I paid people to donate to charity and this is what I learnt

I recently gave 40 households £5 each and a letter to encourage donations to the Against Malaria Foundation. I explain why in a previous post here. The following is a post about why this idea, while sounding like a terrible idea, turned out to actually be a terrible idea. Giving further evidence to the annoying theory that sometimes things are just common sense. 


In the early days of Youtube I enjoyed videos by a man named Ze Frank. In one of his videos that has always stuck with me Ze talked about the concept of brain crack.

To me brain crack is that idea that you’ve had bouncing around you head for ages, you know its great because its in its perfect form when its in your head. You keep accessing the idea in your brain over and over again, each time you do you get a little hit from it. You feel good about yourself for being so smart to have thought of such a good idea. One day you’ll do the idea, but not today, today not the day for that, today is the day for feeling good about your idea.

After a while you start thinking:

“Maybe I’ll tell someone else about my idea and they’ll tell me its a good idea and I’ll get a taste of the sweet sweet brain crack again, not actually do anything of course. I mean why would I? The idea is perfect the way it is, doing something would mean reality getting involved, and reality always spoils my fun.”

For me this experiment was brain crack for a while. I would think about it when I zoned out on the tube. I talked enthusiastically about it to a few people down the pub, freaked them out a little due to a crazy intense look in my eye I get when explaining what is clearly a genius idea, and they agreed it was a very good idea indeed and that I should definitely do it (in fact they said it was such a great idea that there wasn’t a moment to lose and I should leave and do it right there and then! How cool is that!).

It.

Felt.

Great.

Ahhhhhhhh

I’d gotten all I needed to get out of the idea for the time being. But after a while I’d start thinking about who else I could tell about my idea next time I needed a hit. Then I would remembered brain crack.

“Dammit this idea’s going to be taking up room in my head not doing anything, I need to get past this so that I can get on to something else otherwise I’ll turn into that boring person down the pub that talks about all the things that he’d do to change the world but somehow never gets round to doing anything.”

So I did it, I went to the bank drew out £200 in £5 notes and set to work filling envelopes with the letter (an adapted version of this) and a note. Until I had 40 all set up ready to go (see picture at top of post). I picked a street near where I live in Muswell Hill (London) and set about posting one through each letter box down one side of the street.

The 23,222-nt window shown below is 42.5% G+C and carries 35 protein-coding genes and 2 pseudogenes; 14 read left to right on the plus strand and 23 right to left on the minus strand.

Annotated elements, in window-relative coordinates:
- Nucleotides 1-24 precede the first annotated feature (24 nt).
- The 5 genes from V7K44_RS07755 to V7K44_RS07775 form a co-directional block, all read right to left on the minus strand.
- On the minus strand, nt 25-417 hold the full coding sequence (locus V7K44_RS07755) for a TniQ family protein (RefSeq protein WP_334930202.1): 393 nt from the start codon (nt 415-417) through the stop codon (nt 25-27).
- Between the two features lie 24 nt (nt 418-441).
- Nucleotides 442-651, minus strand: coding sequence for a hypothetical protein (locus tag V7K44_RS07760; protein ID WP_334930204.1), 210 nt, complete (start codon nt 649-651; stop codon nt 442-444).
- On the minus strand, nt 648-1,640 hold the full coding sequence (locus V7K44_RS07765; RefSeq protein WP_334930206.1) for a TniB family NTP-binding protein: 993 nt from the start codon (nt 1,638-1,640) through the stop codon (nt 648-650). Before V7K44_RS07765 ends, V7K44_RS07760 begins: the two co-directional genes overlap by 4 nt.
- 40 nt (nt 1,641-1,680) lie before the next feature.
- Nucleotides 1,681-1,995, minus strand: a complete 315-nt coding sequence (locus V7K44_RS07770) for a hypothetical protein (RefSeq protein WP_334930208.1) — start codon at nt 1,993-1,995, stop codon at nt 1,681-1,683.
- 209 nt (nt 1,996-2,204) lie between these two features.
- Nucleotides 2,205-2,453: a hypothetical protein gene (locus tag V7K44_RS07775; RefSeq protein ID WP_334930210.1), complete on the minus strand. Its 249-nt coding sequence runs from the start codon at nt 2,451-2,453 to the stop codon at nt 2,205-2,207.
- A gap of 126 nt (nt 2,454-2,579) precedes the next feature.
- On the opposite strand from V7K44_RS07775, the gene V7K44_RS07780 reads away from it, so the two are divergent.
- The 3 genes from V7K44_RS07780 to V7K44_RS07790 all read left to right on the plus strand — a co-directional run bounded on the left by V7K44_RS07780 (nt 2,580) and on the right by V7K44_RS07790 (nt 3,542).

It was around then that reality got involved and made everything a great deal more real, as is often the way with reality.

All in all this was the outcome:

results

Two out of the 40 households donated (or at least followed the instructions that I gave e.g. adding the code 528). As predicted those that did donate donated more than the asked for amount (£5.28). Sadly a system where putting in £200 and getting £31.25 out just isn’t good enough.

That said I do love that these two people did this. One of the most under appreciated resource of the 21st century is attention and these two wonderful people were kind enough to give me that and much more.

Where to go from here?

Well I’m definitely off the crack now. This idea, in this form at least, is dead to me. I will not be able to reliably use my money to generate more donations than I can by donating it myself. Nevermind I still think it was worth a try.

Lately I’ve been thinking that I’ve deeply underestimated what it takes to move people to donate to charity. So next I want to look a little more deeply at two things; first I want to talk to people that donate a sizeable proportion of their income to charity in order to get at their reasoning for making this move in the first place, and second I want to start looking at how successful charities are able to generate a greater income. Those chuggers can’t actually be a good way to do this, can they!?

Actually before either of these things I should really do some work on my PhD. Upgrading is just around the corner and it would be nice to at least give the illusion that I know what I’m talking about.

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